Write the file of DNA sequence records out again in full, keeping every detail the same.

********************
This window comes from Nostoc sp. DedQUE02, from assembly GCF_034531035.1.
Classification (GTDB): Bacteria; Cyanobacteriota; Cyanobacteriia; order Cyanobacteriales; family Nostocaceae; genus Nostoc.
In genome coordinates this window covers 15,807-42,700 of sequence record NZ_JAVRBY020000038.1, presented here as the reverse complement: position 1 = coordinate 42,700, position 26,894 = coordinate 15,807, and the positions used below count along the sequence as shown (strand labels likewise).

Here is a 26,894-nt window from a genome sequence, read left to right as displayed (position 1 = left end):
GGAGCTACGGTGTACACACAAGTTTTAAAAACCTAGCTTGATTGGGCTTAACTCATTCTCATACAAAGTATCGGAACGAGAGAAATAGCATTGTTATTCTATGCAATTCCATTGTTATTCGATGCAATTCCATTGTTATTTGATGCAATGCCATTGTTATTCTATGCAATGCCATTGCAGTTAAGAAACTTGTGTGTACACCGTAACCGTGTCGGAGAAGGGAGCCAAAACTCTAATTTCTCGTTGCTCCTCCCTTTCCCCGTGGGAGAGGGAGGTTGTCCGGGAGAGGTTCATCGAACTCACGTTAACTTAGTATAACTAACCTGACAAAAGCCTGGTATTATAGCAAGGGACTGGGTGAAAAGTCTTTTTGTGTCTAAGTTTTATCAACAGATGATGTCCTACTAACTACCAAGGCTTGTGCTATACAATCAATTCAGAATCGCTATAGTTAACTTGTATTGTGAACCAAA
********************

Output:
This window comes from Nostoc sp. DedQUE02, from assembly GCF_034531035.1.
Classification (GTDB): Bacteria; Cyanobacteriota; Cyanobacteriia; order Cyanobacteriales; family Nostocaceae; genus Nostoc.
In genome coordinates this window covers 15,807-42,700 of sequence record NZ_JAVRBY020000038.1, presented here as the reverse complement: position 1 = coordinate 42,700, position 26,894 = coordinate 15,807, and the positions used below count along the sequence as shown (strand labels likewise).

Here is a 26,894-nt window from a genome sequence, read left to right as displayed (position 1 = left end):
GGAGCTACGGTGTACACACAAGTTTTAAAAACCTAGCTTGATTGGGCTTAACTCATTCTCATACAAAGTATCGGAACGAGAGAAATAGCATTGTTATTCTATGCAATTCCATTGTTATTCGATGCAATTCCATTGTTATTTGATGCAATGCCATTGTTATTCTATGCAATGCCATTGCAGTTAAGAAACTTGTGTGTACACCGTAACCGTGTCGGAGAAGGGAGCCAAAACTCTAATTTCTCGTTGCTCCTCCCTTTCCCCGTGGGAGAGGGAGGTTGTCCGGGAGAGGTTCATCGAACTCACGTTAACTTAGTATAACTAACCTGACAAAAGCCTGGTATTATAGCAAGGGACTGGGTGAAAAGTCTTTTTGTGTCTAAGTTTTATCAACAGATGATGTCCTACTAACTACCAAGGCTTGTGCTATACAATCAATTCAGAATCGCTATAGTTAACTTGTATTGTGAACCAAA